I have a plan. It’s no different from last year. I shall be growing my own veg in my adapted garden in order to have enough to eat when the apocalypse does arrive. I intend to intersperse the gardening with writing in order to give my joints a rest when they complain, hopefully, ensuring a productive day and a relaxed attitude to what the virus intends for my age group.

herb garden
See the source imageLive long and prosper, folks

Christmas is a Time for Ghost Stories

Image result for nativity pictures

Christmas is a religious festival I know; the clue is in the name. However, whatever we believe in, how many of us enjoy a good ghost story when the nights turn cold and dark?

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It’s the best excuse ever for curling up near a warm body – or fire if you’re not so lucky to have a spare body to hand, lights low and a favourite drink to hand.

 

If you fancy a change from the old much-loved but well read tales it’s time to try something new. Something for the twenty-first century, perhaps.

Okay, so I tend to favour the seventeenth century and will be heading there, no doubt in December but I have been lucky enough to have been allowed to read some of the newest and most exciting ghost stories submitted to Corona Books this year. The result being The Corona Book of Ghost Stories.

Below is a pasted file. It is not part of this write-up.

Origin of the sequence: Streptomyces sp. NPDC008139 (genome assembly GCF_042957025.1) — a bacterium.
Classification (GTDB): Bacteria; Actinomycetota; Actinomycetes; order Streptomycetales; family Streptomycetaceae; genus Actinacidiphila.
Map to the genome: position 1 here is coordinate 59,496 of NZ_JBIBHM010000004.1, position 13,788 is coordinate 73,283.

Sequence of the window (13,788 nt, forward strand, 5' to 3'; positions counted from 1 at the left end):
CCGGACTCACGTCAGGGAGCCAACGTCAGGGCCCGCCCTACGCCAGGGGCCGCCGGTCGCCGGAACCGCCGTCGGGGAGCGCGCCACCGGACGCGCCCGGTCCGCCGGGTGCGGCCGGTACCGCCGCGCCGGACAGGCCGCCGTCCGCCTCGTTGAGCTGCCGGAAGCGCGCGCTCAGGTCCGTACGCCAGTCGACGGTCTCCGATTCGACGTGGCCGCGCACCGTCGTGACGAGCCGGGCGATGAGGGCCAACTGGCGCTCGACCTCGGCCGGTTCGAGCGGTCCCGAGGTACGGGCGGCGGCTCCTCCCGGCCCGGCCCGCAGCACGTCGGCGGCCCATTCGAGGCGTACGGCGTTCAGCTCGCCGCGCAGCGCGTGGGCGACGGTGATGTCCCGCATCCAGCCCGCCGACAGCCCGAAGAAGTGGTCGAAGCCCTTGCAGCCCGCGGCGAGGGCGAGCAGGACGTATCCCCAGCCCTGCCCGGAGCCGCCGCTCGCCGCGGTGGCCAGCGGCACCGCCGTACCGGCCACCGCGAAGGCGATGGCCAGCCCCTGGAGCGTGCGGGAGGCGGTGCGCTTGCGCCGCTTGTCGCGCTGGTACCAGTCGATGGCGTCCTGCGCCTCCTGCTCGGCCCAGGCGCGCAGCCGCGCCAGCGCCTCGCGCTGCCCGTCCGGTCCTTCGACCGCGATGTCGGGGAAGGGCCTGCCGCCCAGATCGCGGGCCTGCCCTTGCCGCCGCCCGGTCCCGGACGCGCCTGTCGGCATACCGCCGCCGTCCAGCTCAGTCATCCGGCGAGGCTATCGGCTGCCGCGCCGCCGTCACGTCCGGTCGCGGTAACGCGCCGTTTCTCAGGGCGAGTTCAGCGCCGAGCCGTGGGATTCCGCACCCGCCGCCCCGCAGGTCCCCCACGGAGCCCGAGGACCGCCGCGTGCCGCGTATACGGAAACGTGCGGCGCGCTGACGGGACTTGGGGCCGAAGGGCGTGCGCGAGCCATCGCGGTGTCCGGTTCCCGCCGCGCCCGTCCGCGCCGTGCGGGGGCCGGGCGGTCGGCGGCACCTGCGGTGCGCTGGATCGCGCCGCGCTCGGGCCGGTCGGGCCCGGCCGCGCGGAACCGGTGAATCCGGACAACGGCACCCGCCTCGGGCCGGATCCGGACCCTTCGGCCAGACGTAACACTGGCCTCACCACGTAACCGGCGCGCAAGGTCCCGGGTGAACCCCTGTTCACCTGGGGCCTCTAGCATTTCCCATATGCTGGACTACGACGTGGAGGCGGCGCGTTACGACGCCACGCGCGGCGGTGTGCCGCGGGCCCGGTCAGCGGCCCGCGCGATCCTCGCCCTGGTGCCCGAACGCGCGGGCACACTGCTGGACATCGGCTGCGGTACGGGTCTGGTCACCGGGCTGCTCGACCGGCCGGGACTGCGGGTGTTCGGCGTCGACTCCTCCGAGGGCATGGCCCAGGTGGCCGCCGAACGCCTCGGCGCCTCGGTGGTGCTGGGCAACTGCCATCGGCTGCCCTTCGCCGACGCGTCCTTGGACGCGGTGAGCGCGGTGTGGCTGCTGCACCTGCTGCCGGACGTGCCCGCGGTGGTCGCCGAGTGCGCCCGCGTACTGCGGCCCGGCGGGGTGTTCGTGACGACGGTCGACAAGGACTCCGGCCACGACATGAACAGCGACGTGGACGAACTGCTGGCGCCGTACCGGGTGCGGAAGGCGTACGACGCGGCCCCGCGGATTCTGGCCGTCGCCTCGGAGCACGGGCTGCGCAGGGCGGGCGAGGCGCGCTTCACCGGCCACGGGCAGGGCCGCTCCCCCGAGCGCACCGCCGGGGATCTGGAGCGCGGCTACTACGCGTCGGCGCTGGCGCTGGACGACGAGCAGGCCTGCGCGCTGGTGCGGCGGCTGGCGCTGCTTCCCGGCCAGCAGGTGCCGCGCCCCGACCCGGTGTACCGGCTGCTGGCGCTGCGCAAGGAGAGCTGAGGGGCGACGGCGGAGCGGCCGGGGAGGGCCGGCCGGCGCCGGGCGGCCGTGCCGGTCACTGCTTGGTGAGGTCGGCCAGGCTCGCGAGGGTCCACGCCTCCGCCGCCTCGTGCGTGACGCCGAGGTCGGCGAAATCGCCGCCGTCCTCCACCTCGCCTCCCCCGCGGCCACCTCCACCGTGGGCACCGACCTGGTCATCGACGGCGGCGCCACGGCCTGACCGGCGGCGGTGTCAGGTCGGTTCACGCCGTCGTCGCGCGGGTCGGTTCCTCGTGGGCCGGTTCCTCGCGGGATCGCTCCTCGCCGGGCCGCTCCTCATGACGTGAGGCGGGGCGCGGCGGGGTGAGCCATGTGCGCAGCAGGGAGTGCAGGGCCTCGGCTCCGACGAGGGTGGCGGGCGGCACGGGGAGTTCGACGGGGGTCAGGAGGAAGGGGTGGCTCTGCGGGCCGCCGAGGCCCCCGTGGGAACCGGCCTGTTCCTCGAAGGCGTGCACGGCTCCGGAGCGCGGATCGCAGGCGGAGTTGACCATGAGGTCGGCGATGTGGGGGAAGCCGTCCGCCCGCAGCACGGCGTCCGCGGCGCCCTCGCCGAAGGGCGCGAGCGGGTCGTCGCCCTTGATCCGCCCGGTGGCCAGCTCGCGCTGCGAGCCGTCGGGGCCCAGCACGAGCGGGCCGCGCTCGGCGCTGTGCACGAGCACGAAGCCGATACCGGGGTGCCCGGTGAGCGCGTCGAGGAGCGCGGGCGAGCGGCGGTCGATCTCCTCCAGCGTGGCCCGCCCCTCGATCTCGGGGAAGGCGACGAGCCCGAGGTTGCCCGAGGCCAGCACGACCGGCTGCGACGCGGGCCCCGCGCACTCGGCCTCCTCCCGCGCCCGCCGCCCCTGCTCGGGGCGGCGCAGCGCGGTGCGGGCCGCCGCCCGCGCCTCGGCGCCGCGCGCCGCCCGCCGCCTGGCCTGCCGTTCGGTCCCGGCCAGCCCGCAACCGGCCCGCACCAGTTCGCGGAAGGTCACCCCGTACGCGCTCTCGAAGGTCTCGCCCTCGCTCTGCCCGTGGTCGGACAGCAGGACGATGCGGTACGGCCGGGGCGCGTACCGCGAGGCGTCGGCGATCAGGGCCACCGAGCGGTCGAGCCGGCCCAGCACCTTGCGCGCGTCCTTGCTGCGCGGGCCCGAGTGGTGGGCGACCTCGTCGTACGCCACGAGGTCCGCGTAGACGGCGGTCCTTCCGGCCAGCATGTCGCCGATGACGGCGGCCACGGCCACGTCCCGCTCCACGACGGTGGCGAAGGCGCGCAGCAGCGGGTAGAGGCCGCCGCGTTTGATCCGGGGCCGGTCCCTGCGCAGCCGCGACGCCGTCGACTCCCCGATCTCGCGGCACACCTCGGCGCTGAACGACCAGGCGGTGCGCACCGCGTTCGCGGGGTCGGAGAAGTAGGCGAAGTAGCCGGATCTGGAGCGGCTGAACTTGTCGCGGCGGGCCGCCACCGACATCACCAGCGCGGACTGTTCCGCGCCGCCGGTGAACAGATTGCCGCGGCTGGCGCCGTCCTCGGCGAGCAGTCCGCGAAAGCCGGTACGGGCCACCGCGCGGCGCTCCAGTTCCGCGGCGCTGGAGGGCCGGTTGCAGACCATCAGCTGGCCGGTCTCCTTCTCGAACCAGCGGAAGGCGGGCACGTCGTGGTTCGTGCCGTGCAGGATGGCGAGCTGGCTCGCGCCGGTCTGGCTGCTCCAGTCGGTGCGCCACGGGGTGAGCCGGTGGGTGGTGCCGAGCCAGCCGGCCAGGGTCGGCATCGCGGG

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If you like ghost stories, or know a man/woman/person who does, why not treat them to a copy for Christmas? Books are so easy to wrap! What are you waiting for?

https://getbookat/CoronaGhostStories

 

 

 

If you want to know more why not come and meet me at the UK Ghost Stories Festival in Derby. The festival is on Nov 29th/30th/Dec 1st.

I shall be on the panel helping you to develop your ghost story on Nov 30th and Corona Books will be discussing editing on Dec 1st.

 

 

Samhain (All Hallow’s E’en)